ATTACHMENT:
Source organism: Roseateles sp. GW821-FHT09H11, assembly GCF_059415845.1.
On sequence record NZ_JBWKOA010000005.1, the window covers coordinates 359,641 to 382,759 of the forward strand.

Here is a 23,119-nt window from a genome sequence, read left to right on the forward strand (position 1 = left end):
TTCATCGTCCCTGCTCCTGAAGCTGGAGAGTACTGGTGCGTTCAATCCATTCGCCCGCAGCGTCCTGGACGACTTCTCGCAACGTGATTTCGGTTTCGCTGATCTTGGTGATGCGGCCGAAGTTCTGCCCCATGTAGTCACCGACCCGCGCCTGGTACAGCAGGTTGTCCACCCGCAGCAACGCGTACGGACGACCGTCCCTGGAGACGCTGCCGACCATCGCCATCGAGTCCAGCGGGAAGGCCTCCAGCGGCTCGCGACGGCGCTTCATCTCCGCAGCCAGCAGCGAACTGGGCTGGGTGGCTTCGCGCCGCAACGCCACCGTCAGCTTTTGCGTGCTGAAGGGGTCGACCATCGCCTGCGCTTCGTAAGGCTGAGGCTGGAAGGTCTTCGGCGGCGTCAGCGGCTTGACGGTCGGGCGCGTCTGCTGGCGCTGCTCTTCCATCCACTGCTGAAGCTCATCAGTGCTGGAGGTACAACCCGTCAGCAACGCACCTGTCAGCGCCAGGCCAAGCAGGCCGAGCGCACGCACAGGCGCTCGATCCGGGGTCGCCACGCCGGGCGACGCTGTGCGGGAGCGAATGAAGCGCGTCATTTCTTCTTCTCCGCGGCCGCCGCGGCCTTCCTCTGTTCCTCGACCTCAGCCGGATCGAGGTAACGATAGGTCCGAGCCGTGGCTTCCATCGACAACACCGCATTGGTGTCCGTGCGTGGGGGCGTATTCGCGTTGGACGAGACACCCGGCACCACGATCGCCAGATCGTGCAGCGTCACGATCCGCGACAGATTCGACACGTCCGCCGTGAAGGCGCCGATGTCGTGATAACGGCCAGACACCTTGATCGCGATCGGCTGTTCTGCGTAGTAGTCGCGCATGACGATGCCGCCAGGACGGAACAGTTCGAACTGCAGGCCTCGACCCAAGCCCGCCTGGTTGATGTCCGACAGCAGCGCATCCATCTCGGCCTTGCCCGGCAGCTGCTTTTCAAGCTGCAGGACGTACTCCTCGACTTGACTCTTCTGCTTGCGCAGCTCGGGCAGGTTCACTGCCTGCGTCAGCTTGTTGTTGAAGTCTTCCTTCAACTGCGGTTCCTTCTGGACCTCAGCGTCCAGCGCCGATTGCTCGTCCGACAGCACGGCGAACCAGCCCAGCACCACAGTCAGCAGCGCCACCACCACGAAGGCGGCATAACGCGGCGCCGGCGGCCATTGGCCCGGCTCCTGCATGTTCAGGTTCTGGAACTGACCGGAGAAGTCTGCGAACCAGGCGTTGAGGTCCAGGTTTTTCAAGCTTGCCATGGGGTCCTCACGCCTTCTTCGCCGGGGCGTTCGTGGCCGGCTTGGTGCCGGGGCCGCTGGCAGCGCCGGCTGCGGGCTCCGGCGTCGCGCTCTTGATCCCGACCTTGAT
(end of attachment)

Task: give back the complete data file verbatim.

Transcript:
Source organism: Roseateles sp. GW821-FHT09H11, assembly GCF_059415845.1.
On sequence record NZ_JBWKOA010000005.1, the window covers coordinates 359,641 to 382,759 of the forward strand.

Here is a 23,119-nt window from a genome sequence, read left to right on the forward strand (position 1 = left end):
TTCATCGTCCCTGCTCCTGAAGCTGGAGAGTACTGGTGCGTTCAATCCATTCGCCCGCAGCGTCCTGGACGACTTCTCGCAACGTGATTTCGGTTTCGCTGATCTTGGTGATGCGGCCGAAGTTCTGCCCCATGTAGTCACCGACCCGCGCCTGGTACAGCAGGTTGTCCACCCGCAGCAACGCGTACGGACGACCGTCCCTGGAGACGCTGCCGACCATCGCCATCGAGTCCAGCGGGAAGGCCTCCAGCGGCTCGCGACGGCGCTTCATCTCCGCAGCCAGCAGCGAACTGGGCTGGGTGGCTTCGCGCCGCAACGCCACCGTCAGCTTTTGCGTGCTGAAGGGGTCGACCATCGCCTGCGCTTCGTAAGGCTGAGGCTGGAAGGTCTTCGGCGGCGTCAGCGGCTTGACGGTCGGGCGCGTCTGCTGGCGCTGCTCTTCCATCCACTGCTGAAGCTCATCAGTGCTGGAGGTACAACCCGTCAGCAACGCACCTGTCAGCGCCAGGCCAAGCAGGCCGAGCGCACGCACAGGCGCTCGATCCGGGGTCGCCACGCCGGGCGACGCTGTGCGGGAGCGAATGAAGCGCGTCATTTCTTCTTCTCCGCGGCCGCCGCGGCCTTCCTCTGTTCCTCGACCTCAGCCGGATCGAGGTAACGATAGGTCCGAGCCGTGGCTTCCATCGACAACACCGCATTGGTGTCCGTGCGTGGGGGCGTATTCGCGTTGGACGAGACACCCGGCACCACGATCGCCAGATCGTGCAGCGTCACGATCCGCGACAGATTCGACACGTCCGCCGTGAAGGCGCCGATGTCGTGATAACGGCCAGACACCTTGATCGCGATCGGCTGTTCTGCGTAGTAGTCGCGCATGACGATGCCGCCAGGACGGAACAGTTCGAACTGCAGGCCTCGACCCAAGCCCGCCTGGTTGATGTCCGACAGCAGCGCATCCATCTCGGCCTTGCCCGGCAGCTGCTTTTCAAGCTGCAGGACGTACTCCTCGACTTGACTCTTCTGCTTGCGCAGCTCGGGCAGGTTCACTGCCTGCGTCAGCTTGTTGTTGAAGTCTTCCTTCAACTGCGGTTCCTTCTGGACCTCAGCGTCCAGCGCCGATTGCTCGTCCGACAGCACGGCGAACCAGCCCAGCACCACAGTCAGCAGCGCCACCACCACGAAGGCGGCATAACGCGGCGCCGGCGGCCATTGGCCCGGCTCCTGCATGTTCAGGTTCTGGAACTGACCGGAGAAGTCTGCGAACCAGGCGTTGAGGTCCAGGTTTTTCAAGCTTGCCATGGGGTCCTCACGCCTTCTTCGCCGGGGCGTTCGTGGCCGGCTTGGTGCCGGGGCCGCTGGCAGCGCCGGCTGCGGGCTCCGGCGTCGCGCTCTTGATCCCGACCTTGAT